Workshop on Social and Ethical Challenges in Machine Learning
This invitation-only workshop brought together experts in machine learning and social scientists in an effort to reflect on the social and ethical challenges of producing machine learning and using it "in the wild." Topics included the social and ethical issues related to: the global digital labor market that supports many practical applications of ML; the impact of AI advances on work and occupations; unchartered territories for the application of new learning methods; public attitudes toward (and understandings of) artificial intelligence; deep fakes, democracy and the transformation of civic discourses; possible biases and discrimination embedded in predictive analytics (e.g. from search to policing and sentencing, from HR to dating, from social services to marketing); human sense making, opacity and machine learning outcomes; the promises and pitfalls of using AI to manage and control individuals and populations (e.g. via the generalized surveillance and scoring of individuals, as in the social credit system); the AI-induced reconfiguration of emotions, desires, and cognition; and cross-national differences in the implementation and regulation of machine learning.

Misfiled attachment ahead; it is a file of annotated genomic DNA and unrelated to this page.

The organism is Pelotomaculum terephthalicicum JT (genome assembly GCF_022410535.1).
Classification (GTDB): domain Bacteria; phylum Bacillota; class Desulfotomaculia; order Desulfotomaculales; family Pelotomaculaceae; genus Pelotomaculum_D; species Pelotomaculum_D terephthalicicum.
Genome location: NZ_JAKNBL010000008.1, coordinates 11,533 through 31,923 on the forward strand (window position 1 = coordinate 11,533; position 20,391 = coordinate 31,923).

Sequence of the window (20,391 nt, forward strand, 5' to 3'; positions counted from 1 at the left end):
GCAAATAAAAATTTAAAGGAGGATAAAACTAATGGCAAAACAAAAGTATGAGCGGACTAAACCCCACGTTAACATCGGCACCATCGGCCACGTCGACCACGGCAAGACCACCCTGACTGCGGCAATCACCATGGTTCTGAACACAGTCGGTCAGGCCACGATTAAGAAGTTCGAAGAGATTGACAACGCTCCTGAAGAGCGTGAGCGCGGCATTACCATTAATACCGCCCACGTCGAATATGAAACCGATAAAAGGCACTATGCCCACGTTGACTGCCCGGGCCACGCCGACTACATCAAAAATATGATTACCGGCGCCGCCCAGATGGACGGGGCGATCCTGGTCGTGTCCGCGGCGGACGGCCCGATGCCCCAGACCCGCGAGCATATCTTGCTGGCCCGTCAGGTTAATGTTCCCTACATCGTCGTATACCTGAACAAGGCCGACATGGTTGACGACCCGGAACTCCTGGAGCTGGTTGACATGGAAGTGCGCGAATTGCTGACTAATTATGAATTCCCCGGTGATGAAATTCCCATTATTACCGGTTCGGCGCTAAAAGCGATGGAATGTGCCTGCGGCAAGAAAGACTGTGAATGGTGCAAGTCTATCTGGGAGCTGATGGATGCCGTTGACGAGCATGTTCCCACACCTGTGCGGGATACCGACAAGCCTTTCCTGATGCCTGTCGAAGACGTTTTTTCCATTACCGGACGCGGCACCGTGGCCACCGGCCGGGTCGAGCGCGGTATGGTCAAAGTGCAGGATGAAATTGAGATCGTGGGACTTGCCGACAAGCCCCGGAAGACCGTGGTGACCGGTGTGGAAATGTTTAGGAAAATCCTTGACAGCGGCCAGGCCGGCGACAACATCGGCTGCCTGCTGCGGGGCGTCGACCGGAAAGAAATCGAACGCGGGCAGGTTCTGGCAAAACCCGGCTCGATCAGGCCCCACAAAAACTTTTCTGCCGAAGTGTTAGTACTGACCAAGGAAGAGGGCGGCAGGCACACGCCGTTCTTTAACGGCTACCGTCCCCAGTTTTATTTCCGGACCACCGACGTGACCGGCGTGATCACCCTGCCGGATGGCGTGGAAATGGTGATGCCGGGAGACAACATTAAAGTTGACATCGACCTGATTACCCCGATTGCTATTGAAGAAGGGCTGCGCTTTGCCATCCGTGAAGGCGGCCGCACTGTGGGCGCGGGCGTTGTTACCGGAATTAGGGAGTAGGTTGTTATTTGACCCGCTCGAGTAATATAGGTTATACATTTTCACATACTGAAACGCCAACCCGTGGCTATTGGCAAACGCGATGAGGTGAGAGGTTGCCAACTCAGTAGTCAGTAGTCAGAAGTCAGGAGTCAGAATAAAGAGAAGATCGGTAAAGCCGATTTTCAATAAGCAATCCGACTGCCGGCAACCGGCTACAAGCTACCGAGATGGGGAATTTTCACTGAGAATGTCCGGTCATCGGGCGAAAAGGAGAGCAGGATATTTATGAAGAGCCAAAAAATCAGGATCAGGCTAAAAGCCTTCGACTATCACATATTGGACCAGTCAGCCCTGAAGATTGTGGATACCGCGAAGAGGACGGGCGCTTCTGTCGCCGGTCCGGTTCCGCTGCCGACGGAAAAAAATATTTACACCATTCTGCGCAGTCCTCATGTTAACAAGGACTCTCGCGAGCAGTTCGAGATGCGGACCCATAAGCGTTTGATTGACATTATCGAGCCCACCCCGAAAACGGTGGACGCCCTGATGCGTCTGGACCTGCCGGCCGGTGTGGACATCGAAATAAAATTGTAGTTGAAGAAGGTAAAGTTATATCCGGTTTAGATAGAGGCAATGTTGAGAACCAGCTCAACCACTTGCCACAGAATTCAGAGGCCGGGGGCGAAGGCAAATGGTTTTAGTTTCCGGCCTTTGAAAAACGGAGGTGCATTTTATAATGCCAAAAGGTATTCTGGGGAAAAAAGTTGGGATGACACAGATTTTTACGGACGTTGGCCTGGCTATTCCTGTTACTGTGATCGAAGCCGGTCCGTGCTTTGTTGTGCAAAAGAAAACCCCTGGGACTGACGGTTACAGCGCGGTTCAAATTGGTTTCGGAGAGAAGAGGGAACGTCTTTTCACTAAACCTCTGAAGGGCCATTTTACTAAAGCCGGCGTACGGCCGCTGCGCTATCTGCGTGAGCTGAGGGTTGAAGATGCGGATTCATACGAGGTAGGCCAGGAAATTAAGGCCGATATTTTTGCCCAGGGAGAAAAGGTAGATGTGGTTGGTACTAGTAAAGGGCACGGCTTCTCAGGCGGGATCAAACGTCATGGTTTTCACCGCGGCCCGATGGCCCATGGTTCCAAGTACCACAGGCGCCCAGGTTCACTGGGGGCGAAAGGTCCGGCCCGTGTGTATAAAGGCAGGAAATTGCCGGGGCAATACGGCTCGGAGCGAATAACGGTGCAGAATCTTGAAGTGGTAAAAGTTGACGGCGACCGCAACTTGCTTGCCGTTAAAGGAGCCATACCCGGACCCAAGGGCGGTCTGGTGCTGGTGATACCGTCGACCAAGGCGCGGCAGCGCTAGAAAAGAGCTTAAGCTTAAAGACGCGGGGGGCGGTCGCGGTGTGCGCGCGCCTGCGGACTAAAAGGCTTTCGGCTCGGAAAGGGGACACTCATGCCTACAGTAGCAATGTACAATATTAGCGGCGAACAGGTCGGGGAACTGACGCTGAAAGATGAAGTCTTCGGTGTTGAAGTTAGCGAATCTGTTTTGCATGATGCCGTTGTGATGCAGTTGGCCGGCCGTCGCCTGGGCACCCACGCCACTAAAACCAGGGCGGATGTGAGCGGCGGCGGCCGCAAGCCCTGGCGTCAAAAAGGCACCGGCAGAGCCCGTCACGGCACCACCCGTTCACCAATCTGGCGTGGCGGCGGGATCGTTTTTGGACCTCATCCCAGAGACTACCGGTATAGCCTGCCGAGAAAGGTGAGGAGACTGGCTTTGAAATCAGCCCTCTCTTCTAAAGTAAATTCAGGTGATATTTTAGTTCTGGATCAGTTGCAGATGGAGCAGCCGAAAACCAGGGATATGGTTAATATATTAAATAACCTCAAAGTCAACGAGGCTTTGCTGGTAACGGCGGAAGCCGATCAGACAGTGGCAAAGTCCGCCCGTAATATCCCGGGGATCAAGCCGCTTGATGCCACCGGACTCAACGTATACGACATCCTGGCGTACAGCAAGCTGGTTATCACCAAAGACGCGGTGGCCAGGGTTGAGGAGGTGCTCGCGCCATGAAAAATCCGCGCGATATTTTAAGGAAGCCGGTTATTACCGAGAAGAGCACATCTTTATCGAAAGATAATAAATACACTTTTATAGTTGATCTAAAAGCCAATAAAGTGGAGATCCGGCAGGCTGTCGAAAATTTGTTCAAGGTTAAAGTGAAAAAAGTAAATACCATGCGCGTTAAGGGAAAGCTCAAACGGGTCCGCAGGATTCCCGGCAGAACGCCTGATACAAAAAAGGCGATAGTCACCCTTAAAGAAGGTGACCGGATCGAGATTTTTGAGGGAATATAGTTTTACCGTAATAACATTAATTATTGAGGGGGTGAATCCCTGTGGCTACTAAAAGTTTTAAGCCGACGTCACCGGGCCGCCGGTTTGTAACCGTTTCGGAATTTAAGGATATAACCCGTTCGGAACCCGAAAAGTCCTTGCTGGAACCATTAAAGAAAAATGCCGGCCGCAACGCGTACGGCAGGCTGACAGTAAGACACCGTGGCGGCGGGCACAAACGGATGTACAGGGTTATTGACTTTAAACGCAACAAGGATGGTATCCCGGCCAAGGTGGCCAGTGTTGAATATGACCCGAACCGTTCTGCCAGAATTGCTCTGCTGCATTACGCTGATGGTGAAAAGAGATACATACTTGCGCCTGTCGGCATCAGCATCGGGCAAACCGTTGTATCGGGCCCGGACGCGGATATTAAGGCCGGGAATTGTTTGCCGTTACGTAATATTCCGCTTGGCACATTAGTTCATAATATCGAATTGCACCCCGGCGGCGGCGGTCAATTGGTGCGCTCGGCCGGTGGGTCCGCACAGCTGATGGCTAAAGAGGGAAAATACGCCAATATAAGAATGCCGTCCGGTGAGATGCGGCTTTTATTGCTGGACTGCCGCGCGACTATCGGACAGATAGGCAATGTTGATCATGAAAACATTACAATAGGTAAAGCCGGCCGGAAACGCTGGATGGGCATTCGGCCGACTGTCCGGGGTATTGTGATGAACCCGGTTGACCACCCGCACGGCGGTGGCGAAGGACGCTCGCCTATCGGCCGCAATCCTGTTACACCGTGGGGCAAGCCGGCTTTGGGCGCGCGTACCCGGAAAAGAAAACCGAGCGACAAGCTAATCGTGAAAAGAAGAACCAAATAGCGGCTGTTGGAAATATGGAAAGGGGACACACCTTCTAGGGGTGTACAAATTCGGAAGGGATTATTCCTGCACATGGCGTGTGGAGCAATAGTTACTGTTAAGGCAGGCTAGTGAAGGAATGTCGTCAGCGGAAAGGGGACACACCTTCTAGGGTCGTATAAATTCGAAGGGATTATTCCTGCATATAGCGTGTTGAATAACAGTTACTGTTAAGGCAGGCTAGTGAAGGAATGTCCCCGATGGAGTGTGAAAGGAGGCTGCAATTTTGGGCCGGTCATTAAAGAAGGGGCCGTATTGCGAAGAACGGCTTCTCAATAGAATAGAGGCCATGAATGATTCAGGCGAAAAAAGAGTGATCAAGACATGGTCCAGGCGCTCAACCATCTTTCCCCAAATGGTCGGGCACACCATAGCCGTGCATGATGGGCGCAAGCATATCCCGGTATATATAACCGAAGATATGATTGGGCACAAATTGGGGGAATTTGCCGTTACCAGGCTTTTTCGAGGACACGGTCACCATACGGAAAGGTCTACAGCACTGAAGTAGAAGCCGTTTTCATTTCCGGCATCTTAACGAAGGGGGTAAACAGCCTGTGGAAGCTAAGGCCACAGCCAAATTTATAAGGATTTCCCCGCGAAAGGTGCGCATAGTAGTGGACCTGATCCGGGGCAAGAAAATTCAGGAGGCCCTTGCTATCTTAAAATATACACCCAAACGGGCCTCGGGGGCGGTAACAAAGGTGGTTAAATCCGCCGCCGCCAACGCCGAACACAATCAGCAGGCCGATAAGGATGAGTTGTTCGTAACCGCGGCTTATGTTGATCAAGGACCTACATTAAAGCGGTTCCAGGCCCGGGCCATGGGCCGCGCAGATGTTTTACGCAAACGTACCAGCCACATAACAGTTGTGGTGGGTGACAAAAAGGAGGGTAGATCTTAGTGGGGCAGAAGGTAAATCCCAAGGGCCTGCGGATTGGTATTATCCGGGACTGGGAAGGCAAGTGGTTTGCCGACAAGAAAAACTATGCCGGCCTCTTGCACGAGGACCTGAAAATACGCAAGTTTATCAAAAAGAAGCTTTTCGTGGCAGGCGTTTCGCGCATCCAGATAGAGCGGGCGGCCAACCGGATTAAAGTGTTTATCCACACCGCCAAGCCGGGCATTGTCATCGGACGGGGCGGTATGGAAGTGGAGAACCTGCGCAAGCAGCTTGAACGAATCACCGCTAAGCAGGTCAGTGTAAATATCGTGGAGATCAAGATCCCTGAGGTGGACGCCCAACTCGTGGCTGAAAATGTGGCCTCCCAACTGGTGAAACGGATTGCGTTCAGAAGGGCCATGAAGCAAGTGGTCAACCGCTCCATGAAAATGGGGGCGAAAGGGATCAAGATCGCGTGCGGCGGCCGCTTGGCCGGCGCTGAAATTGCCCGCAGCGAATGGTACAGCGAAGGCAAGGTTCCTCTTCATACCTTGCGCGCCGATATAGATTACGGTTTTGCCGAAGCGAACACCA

The workshop was organized by Sanjeev Arora (IAS/Princeton University), Didier Fassin (IAS), Jacob Foster (UCLA), and Marion Fourcade (UC Berkeley/IAS)
Matthew Salganik (Princeton University), Sofia Ohlede (École Polytechnique Fédérale de Lausann), David Robinson (Cornell University), Bernard Harcourt (Columbia University), Arvind Narayanan (Princeton University)
Public Plenary Session Speakers:
Pedro Domingos (University of Washington), Mary Gray (Microsoft)